Dr. Fleischmann has received consultant fees and/or research grants (less than $10,000 each) from Abbott, Amgen, Astellas, AstraZeneca, Biogen Idec, BMS, Genentech, HGS, Janssen, Lexicon, Lilly, MSD, Novartis, Pfizer, Roche, Sanofi-Aventis, and UCB Pharma.
Effect of Certolizumab Pegol on Multiple Facets of Psoriatic Arthritis as Reported by Patients: 24-Week Patient-Reported Outcome Results of a Phase III, Multicenter Study†
Article first published online: 26 JUN 2014
© 2014 The Authors. Arthritis Care & Research is published by Wiley Periodicals, Inc. on behalf of the American College of Rheumatology.
This is an open access article under the terms of the Creative Commons Attribution-NonCommercial-NoDerivs License, which permits use and distribution in any medium, provided the original work is properly cited, the use is non-commercial and no modifications or adaptations are made.
Arthritis Care & Research
Volume 66, Issue 7, pages 1085–1092, July 2014
How to Cite
Gladman, D., Fleischmann, R., Coteur, G., Woltering, F. and Mease, P. J. (2014), Effect of Certolizumab Pegol on Multiple Facets of Psoriatic Arthritis as Reported by Patients: 24-Week Patient-Reported Outcome Results of a Phase III, Multicenter Study. Arthritis Care Res, 66: 1085–1092. doi: 10.1002/acr.22256
ClinicalTrials.gov identifier: NCT01087788.
- Issue published online: 26 JUN 2014
- Article first published online: 26 JUN 2014
- Accepted manuscript online: 10 DEC 2013 02:33PM EST
- Manuscript Accepted: 3 DEC 2013
- Manuscript Received: 12 JUL 2013
- UCB Pharma
To examine the effect of certolizumab pegol (CZP) on patient-reported outcomes (PROs) in psoriatic arthritis (PsA) patients with and without prior tumor necrosis factor (TNF) inhibitor exposure.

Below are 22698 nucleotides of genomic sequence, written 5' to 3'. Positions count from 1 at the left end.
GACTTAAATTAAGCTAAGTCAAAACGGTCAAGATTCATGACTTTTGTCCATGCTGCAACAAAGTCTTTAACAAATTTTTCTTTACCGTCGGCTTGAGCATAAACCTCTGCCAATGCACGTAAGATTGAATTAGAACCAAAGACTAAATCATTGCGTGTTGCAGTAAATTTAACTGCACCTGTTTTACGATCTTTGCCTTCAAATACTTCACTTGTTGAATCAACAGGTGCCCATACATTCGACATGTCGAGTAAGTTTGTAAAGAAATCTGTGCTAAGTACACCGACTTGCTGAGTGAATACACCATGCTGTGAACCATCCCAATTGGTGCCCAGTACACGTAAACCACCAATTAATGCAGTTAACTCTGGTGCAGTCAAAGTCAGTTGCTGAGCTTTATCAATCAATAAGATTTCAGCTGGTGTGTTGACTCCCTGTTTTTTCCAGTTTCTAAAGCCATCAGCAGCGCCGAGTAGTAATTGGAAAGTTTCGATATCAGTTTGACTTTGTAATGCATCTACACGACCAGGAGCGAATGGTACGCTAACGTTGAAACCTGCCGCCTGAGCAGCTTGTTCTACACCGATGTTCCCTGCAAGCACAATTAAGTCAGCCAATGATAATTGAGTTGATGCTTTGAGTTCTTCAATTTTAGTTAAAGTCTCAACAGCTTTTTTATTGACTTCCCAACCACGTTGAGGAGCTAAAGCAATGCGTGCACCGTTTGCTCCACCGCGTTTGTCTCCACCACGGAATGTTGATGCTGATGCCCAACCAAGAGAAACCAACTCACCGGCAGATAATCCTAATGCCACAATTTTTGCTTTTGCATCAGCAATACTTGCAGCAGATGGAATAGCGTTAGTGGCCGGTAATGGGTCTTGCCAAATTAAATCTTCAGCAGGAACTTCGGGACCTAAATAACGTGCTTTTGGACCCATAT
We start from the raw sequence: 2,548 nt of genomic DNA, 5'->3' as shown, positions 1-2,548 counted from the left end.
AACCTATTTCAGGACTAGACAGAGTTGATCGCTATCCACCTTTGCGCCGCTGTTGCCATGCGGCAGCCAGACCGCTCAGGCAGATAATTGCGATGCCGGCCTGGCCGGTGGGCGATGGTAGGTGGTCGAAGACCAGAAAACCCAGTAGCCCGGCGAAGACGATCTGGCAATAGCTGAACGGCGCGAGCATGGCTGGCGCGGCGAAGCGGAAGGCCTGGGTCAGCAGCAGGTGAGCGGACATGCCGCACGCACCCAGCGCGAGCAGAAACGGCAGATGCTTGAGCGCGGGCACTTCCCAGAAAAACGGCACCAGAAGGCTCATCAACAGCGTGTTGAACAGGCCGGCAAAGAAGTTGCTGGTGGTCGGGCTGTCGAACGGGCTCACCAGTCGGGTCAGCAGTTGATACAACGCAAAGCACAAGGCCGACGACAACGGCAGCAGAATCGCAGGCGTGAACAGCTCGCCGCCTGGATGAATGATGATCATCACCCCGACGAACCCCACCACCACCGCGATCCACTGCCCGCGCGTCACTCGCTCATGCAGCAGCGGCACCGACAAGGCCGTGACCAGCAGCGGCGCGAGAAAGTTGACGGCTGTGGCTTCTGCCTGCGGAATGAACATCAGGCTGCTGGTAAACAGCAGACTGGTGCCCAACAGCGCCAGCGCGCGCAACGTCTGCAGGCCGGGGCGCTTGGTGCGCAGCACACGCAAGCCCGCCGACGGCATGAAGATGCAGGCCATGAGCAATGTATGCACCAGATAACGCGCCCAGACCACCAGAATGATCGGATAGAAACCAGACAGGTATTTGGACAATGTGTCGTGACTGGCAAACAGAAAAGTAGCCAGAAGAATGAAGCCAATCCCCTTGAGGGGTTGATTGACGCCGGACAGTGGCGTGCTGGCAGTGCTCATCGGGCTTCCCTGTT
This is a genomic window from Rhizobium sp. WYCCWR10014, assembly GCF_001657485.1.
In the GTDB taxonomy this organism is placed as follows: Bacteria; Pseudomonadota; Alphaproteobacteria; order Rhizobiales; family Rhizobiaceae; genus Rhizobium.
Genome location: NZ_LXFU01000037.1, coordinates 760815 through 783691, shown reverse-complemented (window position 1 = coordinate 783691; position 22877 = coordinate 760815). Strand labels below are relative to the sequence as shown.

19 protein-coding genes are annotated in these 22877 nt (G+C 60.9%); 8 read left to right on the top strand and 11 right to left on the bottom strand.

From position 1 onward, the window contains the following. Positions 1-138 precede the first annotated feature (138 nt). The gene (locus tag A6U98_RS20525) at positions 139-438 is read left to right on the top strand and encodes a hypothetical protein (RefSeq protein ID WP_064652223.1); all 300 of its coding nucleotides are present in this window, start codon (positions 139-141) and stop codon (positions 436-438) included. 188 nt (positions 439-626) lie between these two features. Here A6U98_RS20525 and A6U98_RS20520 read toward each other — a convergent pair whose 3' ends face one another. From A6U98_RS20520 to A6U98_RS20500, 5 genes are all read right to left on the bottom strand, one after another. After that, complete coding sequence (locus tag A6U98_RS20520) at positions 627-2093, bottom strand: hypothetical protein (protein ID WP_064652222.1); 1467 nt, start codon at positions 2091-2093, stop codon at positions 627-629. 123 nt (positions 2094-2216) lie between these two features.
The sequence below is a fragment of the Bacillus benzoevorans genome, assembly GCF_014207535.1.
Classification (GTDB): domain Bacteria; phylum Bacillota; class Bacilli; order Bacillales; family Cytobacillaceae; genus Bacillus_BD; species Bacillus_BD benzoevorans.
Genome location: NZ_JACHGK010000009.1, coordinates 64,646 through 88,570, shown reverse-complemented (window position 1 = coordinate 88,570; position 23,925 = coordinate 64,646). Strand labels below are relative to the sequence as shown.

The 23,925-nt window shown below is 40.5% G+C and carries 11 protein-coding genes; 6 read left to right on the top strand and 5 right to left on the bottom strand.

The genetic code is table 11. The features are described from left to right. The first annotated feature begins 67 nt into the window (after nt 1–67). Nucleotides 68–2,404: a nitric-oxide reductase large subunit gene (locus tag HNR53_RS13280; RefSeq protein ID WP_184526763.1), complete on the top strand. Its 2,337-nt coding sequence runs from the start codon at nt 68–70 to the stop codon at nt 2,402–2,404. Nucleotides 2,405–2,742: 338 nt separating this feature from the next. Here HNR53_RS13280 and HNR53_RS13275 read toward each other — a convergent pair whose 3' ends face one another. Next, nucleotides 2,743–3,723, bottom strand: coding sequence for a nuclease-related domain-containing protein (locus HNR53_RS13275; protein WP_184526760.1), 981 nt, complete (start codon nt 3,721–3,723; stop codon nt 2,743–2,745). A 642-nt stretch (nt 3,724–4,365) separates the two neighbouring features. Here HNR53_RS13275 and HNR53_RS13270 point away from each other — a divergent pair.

The ongoing phase III RAPID-PsA trial was double blind and placebo controlled to week 24. Patients were randomized 1:1:1 to placebo every 2 weeks or CZP 400 mg at weeks 0, 2, and 4, followed by either CZP 200 mg every 2 weeks or CZP 400 mg every 4 weeks. PRO measures evaluated were the Health Assessment Questionnaire (HAQ) disability index (DI), health status (measured by the Short Form 36 [SF-36] health survey), Psoriatic Arthritis Quality of Life (PsAQOL), Fatigue Assessment Scale, patient assessment of pain (visual analog scale), and Dermatology Life Quality Index (DLQI). Post hoc analyses of PROs in patients with and without prior TNF inhibitor exposure were conducted. Change from baseline for all PROs was analyzed for the randomized population using analysis of covariance with last observation carried forward imputation.
A total of 409 patients were randomized. Twenty percent had received a prior TNF inhibitor. Baseline demographics were similar between the treatment groups. At week 24, clinically meaningful differences in HAQ DI, SF-36, PsAQOL, fatigue, pain, and DLQI were observed in both CZP arms versus placebo (P < 0.001), irrespective of prior TNF inhibitor exposure. More CZP-treated patients reached SF-36 general population norms than placebo-treated patients.
Both CZP dosing schedules provided rapid improvements in PROs across multiple disease aspects in patients with PsA. The benefits of CZP treatment for health-related quality of life were seen across generic, PsA-specific, and dermatology-specific measures and were observed in patients regardless of prior TNF inhibitor exposure.